They say it’s what on the inside that matters. Such is truly the case for fever. After all, it’s not just when your skin is warm to the touch – it’s so much more than that. This is because the fever is the body’s way of telling you that something’s wrong with your body. Most of the time, it’s an infection, but there are also other known causes such as cancer and blood disorders. Ironically, this signaling also does something to your body as well.
If you want to know more what this seemingly simple and commonplace yet interesting phenomenon does, take some medicine for fever and check this out.
When you have a fever…
It may not seem so, but because of increased body heat, you sweat in greater amounts when you have a fever. Because of this, you lose more water. In an attempt to save the remaining water in your system, the body reduces the amount of urine you excrete. Also, because of increased heat, proteins in the body break down, causing an increased excretion of nitrogenous products in the urine. And because your body is losing a lot of water and protein, it is very important to replace them.
Ever wondered why some pop songs compare falling in love to having a fever? That is because your heart beats faster whenever you have one. While there is no established correlation between temperature and heart rate, some scientists have theorized that this is because a faster heartbeat means a faster circulation of the blood, and a faster circulation means a faster transport of white blood cells and other vitamins and nutrients that will help combat what is causing the fever.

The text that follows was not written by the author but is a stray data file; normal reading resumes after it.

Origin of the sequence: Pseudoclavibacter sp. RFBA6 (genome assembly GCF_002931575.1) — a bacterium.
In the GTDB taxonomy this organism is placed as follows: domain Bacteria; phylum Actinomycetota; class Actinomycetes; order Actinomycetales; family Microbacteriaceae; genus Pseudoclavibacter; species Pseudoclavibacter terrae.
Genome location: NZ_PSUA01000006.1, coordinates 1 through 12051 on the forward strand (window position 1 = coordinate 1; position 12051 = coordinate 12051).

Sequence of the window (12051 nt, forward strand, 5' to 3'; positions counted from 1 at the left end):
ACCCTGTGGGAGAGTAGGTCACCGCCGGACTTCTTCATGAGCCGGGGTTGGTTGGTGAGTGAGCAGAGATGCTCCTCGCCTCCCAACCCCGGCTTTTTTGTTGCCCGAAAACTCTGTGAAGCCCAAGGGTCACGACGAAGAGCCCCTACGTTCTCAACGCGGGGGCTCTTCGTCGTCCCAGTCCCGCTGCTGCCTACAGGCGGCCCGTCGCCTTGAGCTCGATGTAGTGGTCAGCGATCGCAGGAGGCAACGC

Nobody, not even bacteria, likes hot places. To them, high temperatures aren’t hospitable, which is why they stop multiplying. So when the body raises its own temperature by around 1 or 2 degrees, what it’s actually doing is that it’s making the bacteria unwelcome.
If there’s something in our body we owe many of our functions to, it’s the enzymes. Enzymes are protein-based catalysts that allow metabolic processes that happen in our body, thereby keeping us alive. However, when one has a fever, some of these enzymes become denatured because of their protein makeup, making them either less effective or fully non-functional.
Although it’s rare, it’s possible for fevers to reach up beyond 40°C. High fevers of this kind are usually caused by serious infections such as pneumonia, urinary tract infections, and meningitis. When children experience high fevers, there is a chance that they might have a febrile seizure, also known as febrile convulsion. This is the way children’s bodies cope with high fever. Contrary to popular belief, febrile seizures are not the result of brain damage caused fever, as it would take a fever of 42°C to actually cause one. However, when a child has a febrile seizure, one must make sure that his or her head will not hit something hard and that they can breathe easily.
Since you already know what happens when your temperature rises, you can now chill out, calm down, and act accordingly. After all, it’s just a fever – I’m sure you’ve been through worse.